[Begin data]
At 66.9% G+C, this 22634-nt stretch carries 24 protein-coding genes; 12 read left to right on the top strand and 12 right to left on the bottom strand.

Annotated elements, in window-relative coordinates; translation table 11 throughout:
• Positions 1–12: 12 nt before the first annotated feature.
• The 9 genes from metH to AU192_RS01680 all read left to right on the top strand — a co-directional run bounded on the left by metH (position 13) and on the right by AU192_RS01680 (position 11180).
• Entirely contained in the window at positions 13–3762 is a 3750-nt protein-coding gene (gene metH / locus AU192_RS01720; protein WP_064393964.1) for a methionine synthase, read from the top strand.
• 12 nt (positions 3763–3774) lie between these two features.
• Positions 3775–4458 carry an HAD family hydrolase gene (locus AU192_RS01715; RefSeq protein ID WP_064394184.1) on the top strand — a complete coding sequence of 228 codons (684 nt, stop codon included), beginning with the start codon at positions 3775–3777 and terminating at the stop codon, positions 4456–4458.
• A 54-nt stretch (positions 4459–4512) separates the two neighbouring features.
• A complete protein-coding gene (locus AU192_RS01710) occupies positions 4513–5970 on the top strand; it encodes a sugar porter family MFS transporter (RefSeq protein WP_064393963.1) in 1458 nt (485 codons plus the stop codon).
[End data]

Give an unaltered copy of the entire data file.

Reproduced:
At 66.9% G+C, this 22634-nt stretch carries 24 protein-coding genes; 12 read left to right on the top strand and 12 right to left on the bottom strand.

Annotated elements, in window-relative coordinates; translation table 11 throughout:
• Positions 1–12: 12 nt before the first annotated feature.
• The 9 genes from metH to AU192_RS01680 all read left to right on the top strand — a co-directional run bounded on the left by metH (position 13) and on the right by AU192_RS01680 (position 11180).
• Entirely contained in the window at positions 13–3762 is a 3750-nt protein-coding gene (gene metH / locus AU192_RS01720; protein WP_064393964.1) for a methionine synthase, read from the top strand.
• 12 nt (positions 3763–3774) lie between these two features.
• Positions 3775–4458 carry an HAD family hydrolase gene (locus AU192_RS01715; RefSeq protein ID WP_064394184.1) on the top strand — a complete coding sequence of 228 codons (684 nt, stop codon included), beginning with the start codon at positions 3775–3777 and terminating at the stop codon, positions 4456–4458.
• A 54-nt stretch (positions 4459–4512) separates the two neighbouring features.
• A complete protein-coding gene (locus AU192_RS01710) occupies positions 4513–5970 on the top strand; it encodes a sugar porter family MFS transporter (RefSeq protein WP_064393963.1) in 1458 nt (485 codons plus the stop codon).